Visualising data-quality in time

(Nov 30, 2020)

In a recent blog I defined the Nelson-Aalen estimate with respect to calendar time, rather than with respect to age as is usual.  I showed how a simple difference of this estimate could be used to reveal seasonal patterns in mortality, and also how it could identify shocks like covid-19.  However, this time-based non-parametric estimator also turns out to be handy for detecting data-quality issues.

To recap, the Nelson-Aalen estimate of the integrated hazard from time \(y\) to \(y+t\) is denoted \(\hat\Lambda_{y,t}\); it is defined as follows:

\[\hat\Lambda_{y,t} = \sum_{t_t\le t}\frac{d_{y+t_i}}{l_{y+t_i^-}}\qquad (1)\]

for a set \(\{y+t_i\}\) of distinct times (dates) of death with \(d_{y+t_i}\)…

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Tags: data validation, missing data, Nelson-Aalen

Dealing with missing data

(Oct 14, 2011)

In an earlier post we looked at how to create a proxy for ill-health early retirements based on age at commencement.  This is an example of dealing with missing data - we infer a useful proxy to replace the lost or missing health status at retirement.

Another common problem occurs during data or system migrations, where historical experience data is often not carried across to a new administration system.  Migrations happen when a life office consolidates multiple systems into one, or when a pension scheme changes administrator.  System migrations aren't easy, and migrating past historical data is usually one of the last tasks on the priority list.  As a result, data migration is unfortunately one of the first…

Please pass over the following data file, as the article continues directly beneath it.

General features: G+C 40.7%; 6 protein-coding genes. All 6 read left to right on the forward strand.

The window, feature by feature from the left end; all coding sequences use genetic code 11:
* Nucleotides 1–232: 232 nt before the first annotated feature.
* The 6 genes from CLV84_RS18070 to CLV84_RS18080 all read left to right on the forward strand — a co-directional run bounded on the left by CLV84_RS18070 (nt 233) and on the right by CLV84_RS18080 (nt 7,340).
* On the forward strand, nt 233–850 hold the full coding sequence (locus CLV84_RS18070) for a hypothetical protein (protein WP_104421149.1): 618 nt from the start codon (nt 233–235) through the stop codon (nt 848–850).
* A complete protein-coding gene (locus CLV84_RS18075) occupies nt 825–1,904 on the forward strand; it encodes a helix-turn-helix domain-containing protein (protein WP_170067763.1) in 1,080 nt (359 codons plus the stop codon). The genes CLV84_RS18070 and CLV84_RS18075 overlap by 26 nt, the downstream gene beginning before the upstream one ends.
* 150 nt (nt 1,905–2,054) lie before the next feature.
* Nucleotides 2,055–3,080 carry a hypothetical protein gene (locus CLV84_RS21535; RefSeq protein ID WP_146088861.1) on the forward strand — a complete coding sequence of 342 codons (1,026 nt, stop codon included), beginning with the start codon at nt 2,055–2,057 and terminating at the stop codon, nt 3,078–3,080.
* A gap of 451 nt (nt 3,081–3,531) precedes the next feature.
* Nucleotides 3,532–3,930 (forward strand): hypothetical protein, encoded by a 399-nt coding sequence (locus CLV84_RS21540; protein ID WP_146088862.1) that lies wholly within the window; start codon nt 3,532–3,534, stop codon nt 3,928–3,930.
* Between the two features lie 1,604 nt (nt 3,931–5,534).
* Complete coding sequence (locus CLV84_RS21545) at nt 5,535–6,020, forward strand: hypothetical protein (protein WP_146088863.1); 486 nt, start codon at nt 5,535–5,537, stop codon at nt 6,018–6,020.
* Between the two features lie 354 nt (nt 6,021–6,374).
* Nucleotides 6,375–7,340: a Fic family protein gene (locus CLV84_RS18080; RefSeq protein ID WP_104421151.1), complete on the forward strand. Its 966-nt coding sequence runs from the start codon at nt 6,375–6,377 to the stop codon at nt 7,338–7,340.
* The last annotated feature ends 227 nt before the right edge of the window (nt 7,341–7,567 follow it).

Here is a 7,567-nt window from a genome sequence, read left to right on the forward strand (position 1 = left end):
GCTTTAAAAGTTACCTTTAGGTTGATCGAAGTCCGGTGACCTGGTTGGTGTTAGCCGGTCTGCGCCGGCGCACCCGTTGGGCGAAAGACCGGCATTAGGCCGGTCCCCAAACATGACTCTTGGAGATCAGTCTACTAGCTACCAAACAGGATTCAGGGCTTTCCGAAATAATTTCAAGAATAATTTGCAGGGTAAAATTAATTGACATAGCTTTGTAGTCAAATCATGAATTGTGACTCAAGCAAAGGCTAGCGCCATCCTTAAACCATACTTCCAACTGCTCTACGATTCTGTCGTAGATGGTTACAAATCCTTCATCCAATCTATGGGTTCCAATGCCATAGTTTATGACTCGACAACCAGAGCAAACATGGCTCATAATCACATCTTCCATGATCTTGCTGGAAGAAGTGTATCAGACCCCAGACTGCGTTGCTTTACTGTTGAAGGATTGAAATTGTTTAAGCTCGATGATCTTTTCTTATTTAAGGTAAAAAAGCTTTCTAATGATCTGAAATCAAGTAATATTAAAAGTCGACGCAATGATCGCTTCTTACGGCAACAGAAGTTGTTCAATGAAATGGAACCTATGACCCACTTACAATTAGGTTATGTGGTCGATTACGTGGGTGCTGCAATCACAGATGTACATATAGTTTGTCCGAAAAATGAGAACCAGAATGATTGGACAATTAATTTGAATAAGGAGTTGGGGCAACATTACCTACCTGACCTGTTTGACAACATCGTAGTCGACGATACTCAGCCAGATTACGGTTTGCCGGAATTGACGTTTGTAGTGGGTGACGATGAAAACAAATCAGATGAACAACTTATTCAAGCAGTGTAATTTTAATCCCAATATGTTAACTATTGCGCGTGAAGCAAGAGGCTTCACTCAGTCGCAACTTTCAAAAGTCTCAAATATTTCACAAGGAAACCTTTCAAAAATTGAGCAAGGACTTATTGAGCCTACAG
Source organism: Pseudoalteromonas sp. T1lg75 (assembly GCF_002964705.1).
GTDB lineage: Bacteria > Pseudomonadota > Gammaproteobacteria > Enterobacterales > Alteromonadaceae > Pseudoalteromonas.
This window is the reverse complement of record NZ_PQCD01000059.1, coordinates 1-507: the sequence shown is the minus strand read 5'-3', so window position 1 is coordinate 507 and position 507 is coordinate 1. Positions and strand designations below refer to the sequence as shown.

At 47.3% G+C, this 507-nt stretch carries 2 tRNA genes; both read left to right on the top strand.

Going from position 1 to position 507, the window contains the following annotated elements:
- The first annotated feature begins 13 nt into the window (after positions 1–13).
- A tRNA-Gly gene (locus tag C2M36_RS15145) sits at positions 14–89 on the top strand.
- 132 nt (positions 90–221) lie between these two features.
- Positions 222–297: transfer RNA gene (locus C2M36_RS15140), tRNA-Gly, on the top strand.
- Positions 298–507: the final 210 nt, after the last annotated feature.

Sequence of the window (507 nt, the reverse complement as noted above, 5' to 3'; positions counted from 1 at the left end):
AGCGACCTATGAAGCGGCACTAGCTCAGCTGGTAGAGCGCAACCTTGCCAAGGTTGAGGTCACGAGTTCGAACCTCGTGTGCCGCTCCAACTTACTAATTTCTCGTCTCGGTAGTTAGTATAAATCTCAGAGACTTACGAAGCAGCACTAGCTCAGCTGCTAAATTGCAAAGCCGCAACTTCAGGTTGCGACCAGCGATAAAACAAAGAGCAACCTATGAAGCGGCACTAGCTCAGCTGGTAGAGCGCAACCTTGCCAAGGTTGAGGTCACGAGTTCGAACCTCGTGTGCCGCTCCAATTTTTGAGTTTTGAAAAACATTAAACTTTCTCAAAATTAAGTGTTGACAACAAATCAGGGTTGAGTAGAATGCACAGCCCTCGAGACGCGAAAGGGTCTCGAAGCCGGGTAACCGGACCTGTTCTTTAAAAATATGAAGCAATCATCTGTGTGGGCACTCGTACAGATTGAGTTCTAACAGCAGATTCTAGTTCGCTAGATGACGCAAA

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Tags: missing data

Summary judgement

(Jul 18, 2011)

In previous posts we have looked at problems with the quality and reliability of cause-of-death data and a list of hurdles for mortality projections based on such data.  One other issue is that of detail.  While cause-of-death data is spread over literally thousands of individual causes, important detail is lost on the most important mortality risk factor of all.  Oeppen (2008) states the problem:

"deaths are often tabulated by 5 year age groups and the open age interval into which the deaths of the oldest-old are aggregated is often defined at a relatively young age such as 85. Unfortunately, it is at these high ages where most of the temporal dynamics are occurring."

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Tags: cause of death, missing data

Forecasting mortality at high ages

(Feb 28, 2011)

The forecasting of future mortality at high ages presents additional challenges to the actuary.  As an illustration of the problem, let us consider the CMI assured-lives data set for years 1950-2005 and ages 40-100 (see Stephen's blog posts on selection and data volumes).  The blue curve (partly hidden under the green curve) in Figure 1 shows observed log(mortality) averaged over time.  A striking feature of this curve is the suggestion of data-quality issues above age 95: